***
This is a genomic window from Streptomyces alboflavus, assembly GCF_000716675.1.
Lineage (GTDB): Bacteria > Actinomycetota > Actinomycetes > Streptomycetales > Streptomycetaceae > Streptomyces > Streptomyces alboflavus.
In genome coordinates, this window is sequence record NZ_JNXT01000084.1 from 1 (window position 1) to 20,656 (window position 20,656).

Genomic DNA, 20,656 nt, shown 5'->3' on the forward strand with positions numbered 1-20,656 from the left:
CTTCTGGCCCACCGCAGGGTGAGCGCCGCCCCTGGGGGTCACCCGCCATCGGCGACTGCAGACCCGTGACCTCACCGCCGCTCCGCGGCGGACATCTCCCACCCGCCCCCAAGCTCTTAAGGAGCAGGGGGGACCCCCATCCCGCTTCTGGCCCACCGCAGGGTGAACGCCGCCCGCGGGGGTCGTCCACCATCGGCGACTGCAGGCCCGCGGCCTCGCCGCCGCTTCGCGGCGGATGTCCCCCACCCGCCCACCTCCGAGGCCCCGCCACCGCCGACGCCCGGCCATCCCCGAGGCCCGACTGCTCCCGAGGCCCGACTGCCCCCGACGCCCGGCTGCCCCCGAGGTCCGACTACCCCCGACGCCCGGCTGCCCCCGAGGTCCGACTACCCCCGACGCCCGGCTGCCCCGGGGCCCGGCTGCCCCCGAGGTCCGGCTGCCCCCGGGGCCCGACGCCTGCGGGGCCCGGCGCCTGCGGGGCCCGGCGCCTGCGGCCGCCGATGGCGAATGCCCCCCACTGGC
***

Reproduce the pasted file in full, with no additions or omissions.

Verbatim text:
This is a genomic window from Streptomyces alboflavus, assembly GCF_000716675.1.
Lineage (GTDB): Bacteria > Actinomycetota > Actinomycetes > Streptomycetales > Streptomycetaceae > Streptomyces > Streptomyces alboflavus.
In genome coordinates, this window is sequence record NZ_JNXT01000084.1 from 1 (window position 1) to 20,656 (window position 20,656).

Genomic DNA, 20,656 nt, shown 5'->3' on the forward strand with positions numbered 1-20,656 from the left:
CTTCTGGCCCACCGCAGGGTGAGCGCCGCCCCTGGGGGTCACCCGCCATCGGCGACTGCAGACCCGTGACCTCACCGCCGCTCCGCGGCGGACATCTCCCACCCGCCCCCAAGCTCTTAAGGAGCAGGGGGGACCCCCATCCCGCTTCTGGCCCACCGCAGGGTGAACGCCGCCCGCGGGGGTCGTCCACCATCGGCGACTGCAGGCCCGCGGCCTCGCCGCCGCTTCGCGGCGGATGTCCCCCACCCGCCCACCTCCGAGGCCCCGCCACCGCCGACGCCCGGCCATCCCCGAGGCCCGACTGCTCCCGAGGCCCGACTGCCCCCGACGCCCGGCTGCCCCCGAGGTCCGACTACCCCCGACGCCCGGCTGCCCCCGAGGTCCGACTACCCCCGACGCCCGGCTGCCCCGGGGCCCGGCTGCCCCCGAGGTCCGGCTGCCCCCGGGGCCCGACGCCTGCGGGGCCCGGCGCCTGCGGGGCCCGGCGCCTGCGGCCGCCGATGGCGAATGCCCCCCACTGGC